In February, a report found that Australia requires 6.5 million additional digital workers by 2025 to keep pace with technological change – a massive 79% increase from today’s levels.
The technology sector currently contributes about $122bn to the Australian economy, which is around 6.6% of the country’s GDP. By 2030, that contribution is expected to grow to about $207bn per year, with the right policy settings and digital skills training.
However, a new report reveals Australia’s performance in digital competitiveness is sliding.
the International Institute for Management Development’s Digital Competitiveness Ranking for 2021 ranks Australia 20th out of 64 nations, down from 15 last year.
This is the third straight year of decline in rankings for Australia, and suggests a different strategy is needed to upskill young people in this important area.
“These digital competitiveness results must serve as a wake-up call,” Melinda Cilento, chief executive of the Committee for Economic Development of Australia (CEDA), said.
“They certainly provide clear indications of where we must focus our efforts if we are to achieve the federal government’s aspiration to be a leading digital nation by 2030.”
Some technology experts say it is crucial for the school curriculum to place further emphasis on teaching data literacy to equip students for success in a data driven culture, as both a professional and personal skill.
“The ability to communicate with data is today as crucial as any skill to career and organisational success,” Paul Leahy, Australia/New Zealand country manager of Qlik, a data analytics company for governments and education, The Educator.
“With the emergence of technologies like AI and robotics, the ability to read, work with, analyse and communicate with data is a required skillset across all industries. Once considered a specialist skill, data-driven decision making is now required everywhere from marketing, HR and finance, to supply chain management and customer service.”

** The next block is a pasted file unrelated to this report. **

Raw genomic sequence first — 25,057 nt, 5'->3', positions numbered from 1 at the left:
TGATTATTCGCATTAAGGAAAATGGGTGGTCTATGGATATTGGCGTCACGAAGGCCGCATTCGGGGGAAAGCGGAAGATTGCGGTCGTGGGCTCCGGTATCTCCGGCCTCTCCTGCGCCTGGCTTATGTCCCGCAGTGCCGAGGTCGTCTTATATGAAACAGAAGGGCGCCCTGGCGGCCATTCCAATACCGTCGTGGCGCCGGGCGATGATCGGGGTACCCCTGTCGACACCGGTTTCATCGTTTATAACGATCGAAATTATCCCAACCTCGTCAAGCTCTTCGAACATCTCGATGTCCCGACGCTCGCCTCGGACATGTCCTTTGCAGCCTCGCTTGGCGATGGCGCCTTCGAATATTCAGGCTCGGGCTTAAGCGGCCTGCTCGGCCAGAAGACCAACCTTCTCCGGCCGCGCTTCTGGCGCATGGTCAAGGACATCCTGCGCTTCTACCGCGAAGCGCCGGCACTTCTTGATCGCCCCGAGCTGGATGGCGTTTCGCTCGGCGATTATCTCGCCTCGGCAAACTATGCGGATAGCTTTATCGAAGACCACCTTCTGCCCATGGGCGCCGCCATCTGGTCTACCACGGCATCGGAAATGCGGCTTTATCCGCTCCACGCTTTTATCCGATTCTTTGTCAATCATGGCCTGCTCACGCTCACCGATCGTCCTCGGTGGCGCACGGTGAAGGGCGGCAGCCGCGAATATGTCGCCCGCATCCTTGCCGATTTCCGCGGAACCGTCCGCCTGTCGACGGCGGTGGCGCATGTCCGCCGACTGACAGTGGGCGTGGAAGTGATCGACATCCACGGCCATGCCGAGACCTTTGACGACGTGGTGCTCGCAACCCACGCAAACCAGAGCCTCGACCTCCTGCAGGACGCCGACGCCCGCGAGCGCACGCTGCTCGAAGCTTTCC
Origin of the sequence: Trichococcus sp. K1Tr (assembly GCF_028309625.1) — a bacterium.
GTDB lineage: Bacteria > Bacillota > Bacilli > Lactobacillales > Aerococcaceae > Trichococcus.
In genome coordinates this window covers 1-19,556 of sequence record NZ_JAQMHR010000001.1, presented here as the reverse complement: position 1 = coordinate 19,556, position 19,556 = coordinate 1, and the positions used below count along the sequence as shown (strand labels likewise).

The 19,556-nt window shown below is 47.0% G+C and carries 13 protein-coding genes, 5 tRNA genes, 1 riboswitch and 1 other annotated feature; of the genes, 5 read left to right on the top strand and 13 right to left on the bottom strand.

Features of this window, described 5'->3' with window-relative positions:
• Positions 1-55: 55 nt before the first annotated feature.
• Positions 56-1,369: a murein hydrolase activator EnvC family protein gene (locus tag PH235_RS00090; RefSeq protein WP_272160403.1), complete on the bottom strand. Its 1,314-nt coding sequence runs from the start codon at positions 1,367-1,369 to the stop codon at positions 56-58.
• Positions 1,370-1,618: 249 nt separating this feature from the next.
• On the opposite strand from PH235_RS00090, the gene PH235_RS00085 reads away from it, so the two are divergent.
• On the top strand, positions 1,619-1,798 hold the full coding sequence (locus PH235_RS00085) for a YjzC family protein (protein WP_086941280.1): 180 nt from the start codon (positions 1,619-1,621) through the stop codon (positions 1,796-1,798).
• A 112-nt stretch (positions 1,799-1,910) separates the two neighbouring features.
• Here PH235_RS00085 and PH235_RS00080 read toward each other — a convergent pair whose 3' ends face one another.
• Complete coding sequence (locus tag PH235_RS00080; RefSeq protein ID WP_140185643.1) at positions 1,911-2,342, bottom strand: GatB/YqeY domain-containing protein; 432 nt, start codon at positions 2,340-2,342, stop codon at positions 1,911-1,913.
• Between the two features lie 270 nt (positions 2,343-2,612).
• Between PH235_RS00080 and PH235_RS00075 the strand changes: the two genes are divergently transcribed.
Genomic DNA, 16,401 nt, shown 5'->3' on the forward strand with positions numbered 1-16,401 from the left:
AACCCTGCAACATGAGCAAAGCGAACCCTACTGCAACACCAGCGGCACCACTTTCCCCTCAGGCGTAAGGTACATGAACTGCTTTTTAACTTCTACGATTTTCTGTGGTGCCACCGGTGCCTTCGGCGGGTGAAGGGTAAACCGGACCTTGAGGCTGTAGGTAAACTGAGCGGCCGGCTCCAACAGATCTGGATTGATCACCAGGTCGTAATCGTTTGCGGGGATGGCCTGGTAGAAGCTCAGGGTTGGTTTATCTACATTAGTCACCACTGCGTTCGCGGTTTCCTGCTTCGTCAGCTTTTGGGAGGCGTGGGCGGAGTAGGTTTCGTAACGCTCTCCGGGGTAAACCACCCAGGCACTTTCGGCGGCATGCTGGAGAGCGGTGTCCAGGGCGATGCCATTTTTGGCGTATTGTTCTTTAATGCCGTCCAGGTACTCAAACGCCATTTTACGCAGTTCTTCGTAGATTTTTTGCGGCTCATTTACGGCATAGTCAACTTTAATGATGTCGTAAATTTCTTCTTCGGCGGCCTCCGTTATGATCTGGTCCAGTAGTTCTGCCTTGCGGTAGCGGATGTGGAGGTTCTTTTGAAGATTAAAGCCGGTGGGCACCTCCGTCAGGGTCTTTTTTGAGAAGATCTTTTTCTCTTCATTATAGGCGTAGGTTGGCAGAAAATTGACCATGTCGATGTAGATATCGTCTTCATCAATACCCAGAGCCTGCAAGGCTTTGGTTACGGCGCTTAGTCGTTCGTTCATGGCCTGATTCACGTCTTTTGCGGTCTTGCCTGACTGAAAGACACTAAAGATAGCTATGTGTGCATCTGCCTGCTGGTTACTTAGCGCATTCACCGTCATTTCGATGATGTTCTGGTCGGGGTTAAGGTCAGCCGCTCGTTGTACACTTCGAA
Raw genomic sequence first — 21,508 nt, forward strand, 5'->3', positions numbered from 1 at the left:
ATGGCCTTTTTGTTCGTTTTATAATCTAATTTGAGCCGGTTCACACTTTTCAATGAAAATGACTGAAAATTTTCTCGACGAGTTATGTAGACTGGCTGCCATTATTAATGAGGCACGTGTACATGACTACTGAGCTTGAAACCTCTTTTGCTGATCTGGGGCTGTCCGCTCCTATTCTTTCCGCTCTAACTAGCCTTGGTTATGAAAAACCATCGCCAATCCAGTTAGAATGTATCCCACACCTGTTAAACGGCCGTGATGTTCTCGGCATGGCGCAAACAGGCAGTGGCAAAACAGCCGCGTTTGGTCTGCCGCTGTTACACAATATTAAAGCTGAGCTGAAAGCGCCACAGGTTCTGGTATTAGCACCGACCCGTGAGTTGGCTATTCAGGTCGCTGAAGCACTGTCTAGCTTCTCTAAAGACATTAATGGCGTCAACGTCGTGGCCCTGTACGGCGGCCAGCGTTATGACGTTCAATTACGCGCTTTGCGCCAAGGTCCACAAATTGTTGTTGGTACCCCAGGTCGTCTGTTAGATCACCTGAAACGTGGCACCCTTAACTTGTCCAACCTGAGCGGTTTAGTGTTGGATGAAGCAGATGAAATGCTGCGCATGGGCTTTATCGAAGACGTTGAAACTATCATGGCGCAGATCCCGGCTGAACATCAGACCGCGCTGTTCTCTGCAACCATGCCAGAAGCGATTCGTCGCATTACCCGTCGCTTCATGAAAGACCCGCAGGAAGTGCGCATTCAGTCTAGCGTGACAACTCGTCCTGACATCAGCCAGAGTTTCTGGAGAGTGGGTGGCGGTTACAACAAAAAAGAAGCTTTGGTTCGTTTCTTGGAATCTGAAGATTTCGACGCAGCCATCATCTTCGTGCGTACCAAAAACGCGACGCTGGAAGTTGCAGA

Leahy said that while Australian businesses work to retroactively upskill their current workforce to bridge the data literacy gap, employers look to future generations as digital natives and expect them to enter the workforce with data literacy already in their arsenal.
“This requires the ability to comprehend and analyse statistics, as well as soft skills like critical thinking to make decisions utilising data,” he said.
“These critical skills should be introduced from an early age through the school curriculum.”
Leahy said principals can also play an important role in developing young people’s data literacy.
“Today’s school curriculum still isn’t designed to encourage specific mathematical and analytic problem-solving skills required for data literacy,” he said.
“While applied subjects such as probability and statistics are available, high school mathematics tends to prioritise subjects like calculus and algebra over abstract thinking, reasoning, and data storytelling.”
Leahy said one interesting consequence of the COVID-19 pandemic has been how it has changed the way many of us interact with data.
“The value of data storytelling has revealed itself as we consume more charts, graphs, and statistics,” he said.
“The tools to consume and analyse data have never been more prevalent or user friendly, which presents opportunities for educators to bring real-world applications of data storytelling into the classroom to enable strong data literacy in future generations.”